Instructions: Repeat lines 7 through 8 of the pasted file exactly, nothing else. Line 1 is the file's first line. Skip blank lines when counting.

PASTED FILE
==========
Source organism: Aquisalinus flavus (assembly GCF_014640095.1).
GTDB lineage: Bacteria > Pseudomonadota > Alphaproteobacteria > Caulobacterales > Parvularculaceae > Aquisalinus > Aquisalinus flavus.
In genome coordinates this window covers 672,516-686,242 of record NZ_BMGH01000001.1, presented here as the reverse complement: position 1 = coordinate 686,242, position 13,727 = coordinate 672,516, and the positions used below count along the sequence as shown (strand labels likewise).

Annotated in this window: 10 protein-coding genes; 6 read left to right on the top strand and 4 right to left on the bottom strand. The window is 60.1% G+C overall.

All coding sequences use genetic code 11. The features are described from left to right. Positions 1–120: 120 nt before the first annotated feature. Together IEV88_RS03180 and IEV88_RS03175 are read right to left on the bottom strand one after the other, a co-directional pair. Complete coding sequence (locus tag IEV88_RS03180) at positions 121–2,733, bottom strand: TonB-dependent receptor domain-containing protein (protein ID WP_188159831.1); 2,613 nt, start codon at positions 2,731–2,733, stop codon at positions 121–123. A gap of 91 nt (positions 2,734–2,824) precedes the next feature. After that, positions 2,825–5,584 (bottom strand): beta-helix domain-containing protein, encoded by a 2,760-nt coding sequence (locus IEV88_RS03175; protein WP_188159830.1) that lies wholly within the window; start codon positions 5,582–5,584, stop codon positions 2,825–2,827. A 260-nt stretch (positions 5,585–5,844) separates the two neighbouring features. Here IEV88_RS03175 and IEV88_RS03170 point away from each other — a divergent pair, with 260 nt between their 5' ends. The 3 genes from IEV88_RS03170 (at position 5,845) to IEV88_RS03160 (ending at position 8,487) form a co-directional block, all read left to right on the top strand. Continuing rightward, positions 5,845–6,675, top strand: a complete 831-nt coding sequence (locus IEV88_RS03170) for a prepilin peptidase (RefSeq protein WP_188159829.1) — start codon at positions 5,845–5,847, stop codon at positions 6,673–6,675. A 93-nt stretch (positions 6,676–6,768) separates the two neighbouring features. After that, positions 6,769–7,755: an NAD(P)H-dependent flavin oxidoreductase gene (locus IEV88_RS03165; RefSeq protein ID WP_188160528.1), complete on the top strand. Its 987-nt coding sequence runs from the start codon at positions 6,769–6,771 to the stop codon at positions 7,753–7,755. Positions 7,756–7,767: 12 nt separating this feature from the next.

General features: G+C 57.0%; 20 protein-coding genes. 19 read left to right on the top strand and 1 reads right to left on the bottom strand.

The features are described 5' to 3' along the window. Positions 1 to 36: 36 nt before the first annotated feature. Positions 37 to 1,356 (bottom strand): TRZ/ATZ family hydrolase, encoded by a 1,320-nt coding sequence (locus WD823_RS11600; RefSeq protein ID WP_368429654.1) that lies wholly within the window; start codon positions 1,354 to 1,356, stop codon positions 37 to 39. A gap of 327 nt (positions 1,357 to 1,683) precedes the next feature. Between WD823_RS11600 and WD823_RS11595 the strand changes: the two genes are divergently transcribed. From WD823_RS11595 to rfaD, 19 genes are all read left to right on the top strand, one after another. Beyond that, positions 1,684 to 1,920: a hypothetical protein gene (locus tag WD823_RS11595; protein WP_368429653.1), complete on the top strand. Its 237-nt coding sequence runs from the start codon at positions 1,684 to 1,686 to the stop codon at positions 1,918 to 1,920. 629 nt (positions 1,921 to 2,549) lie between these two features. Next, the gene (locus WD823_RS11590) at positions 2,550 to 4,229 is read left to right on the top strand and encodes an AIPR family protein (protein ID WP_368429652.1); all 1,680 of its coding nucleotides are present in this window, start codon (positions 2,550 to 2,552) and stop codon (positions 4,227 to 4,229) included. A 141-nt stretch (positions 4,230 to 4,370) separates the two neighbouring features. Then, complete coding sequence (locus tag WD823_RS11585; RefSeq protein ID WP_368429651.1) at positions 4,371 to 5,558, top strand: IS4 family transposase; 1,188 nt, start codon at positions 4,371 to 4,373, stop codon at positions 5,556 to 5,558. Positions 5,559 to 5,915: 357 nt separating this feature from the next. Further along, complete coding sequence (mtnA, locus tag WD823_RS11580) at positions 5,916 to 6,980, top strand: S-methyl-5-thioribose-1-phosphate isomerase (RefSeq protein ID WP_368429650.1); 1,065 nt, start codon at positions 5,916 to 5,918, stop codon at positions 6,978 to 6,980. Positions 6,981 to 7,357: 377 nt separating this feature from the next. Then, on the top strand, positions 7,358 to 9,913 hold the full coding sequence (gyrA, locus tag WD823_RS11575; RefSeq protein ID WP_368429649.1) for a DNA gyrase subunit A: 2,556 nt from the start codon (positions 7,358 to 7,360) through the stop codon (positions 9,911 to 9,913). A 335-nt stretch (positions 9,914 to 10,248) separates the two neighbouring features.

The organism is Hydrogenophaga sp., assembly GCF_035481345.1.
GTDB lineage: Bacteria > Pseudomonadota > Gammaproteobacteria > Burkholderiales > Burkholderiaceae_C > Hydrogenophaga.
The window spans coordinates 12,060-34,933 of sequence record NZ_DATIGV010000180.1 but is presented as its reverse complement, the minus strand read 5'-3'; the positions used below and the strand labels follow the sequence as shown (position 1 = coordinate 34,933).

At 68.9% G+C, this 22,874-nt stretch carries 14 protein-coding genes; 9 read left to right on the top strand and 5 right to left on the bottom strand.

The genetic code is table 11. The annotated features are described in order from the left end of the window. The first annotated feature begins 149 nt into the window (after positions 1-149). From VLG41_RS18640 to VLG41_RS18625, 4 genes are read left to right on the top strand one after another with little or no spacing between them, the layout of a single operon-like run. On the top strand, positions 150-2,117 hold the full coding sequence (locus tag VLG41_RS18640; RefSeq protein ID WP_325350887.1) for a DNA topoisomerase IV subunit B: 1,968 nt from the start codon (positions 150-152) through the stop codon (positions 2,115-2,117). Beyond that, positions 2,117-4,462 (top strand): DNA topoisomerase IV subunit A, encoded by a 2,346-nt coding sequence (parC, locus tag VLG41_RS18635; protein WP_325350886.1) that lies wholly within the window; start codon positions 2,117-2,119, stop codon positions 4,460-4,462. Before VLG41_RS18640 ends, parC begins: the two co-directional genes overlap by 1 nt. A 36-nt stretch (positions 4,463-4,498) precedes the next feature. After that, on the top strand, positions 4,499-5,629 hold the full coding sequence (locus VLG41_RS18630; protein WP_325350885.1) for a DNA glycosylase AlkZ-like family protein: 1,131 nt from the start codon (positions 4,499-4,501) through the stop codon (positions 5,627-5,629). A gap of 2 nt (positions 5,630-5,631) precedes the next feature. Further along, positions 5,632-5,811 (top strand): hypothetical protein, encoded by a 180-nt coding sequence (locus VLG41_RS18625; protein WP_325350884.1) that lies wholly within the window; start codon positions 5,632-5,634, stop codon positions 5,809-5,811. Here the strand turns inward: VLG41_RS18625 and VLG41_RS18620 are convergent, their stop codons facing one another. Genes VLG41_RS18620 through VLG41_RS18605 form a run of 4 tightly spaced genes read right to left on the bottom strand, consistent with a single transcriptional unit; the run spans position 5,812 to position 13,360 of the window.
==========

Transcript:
The features are described 5' to 3' along the window. Positions 1 to 36: 36 nt before the first annotated feature. Positions 37 to 1,356 (bottom strand): TRZ/ATZ family hydrolase, encoded by a 1,320-nt coding sequence (locus WD823_RS11600; RefSeq protein ID WP_368429654.1) that lies wholly within the window; start codon positions 1,354 to 1,356, stop codon positions 37 to 39. A gap of 327 nt (positions 1,357 to 1,683) precedes the next feature. Between WD823_RS11600 and WD823_RS11595 the strand changes: the two genes are divergently transcribed. From WD823_RS11595 to rfaD, 19 genes are all read left to right on the top strand, one after another. Beyond that, positions 1,684 to 1,920: a hypothetical protein gene (locus tag WD823_RS11595; protein WP_368429653.1), complete on the top strand. Its 237-nt coding sequence runs from the start codon at positions 1,684 to 1,686 to the stop codon at positions 1,918 to 1,920. 629 nt (positions 1,921 to 2,549) lie between these two features. Next, the gene (locus WD823_RS11590) at positions 2,550 to 4,229 is read left to right on the top strand and encodes an AIPR family protein (protein ID WP_368429652.1); all 1,680 of its coding nucleotides are present in this window, start codon (positions 2,550 to 2,552) and stop codon (positions 4,227 to 4,229) included. A 141-nt stretch (positions 4,230 to 4,370) separates the two neighbouring features. Then, complete coding sequence (locus tag WD823_RS11585; RefSeq protein ID WP_368429651.1) at positions 4,371 to 5,558, top strand: IS4 family transposase; 1,188 nt, start codon at positions 4,371 to 4,373, stop codon at positions 5,556 to 5,558. Positions 5,559 to 5,915: 357 nt separating this feature from the next. Further along, complete coding sequence (mtnA, locus tag WD823_RS11580) at positions 5,916 to 6,980, top strand: S-methyl-5-thioribose-1-phosphate isomerase (RefSeq protein ID WP_368429650.1); 1,065 nt, start codon at positions 5,916 to 5,918, stop codon at positions 6,978 to 6,980. Positions 6,981 to 7,357: 377 nt separating this feature from the next. Then, on the top strand, positions 7,358 to 9,913 hold the full coding sequence (gyrA, locus tag WD823_RS11575; RefSeq protein ID WP_368429649.1) for a DNA gyrase subunit A: 2,556 nt from the start codon (positions 7,358 to 7,360) through the stop codon (positions 9,911 to 9,913). A 335-nt stretch (positions 9,914 to 10,248) separates the two neighbouring features.

The organism is Hydrogenophaga sp., assembly GCF_035481345.1.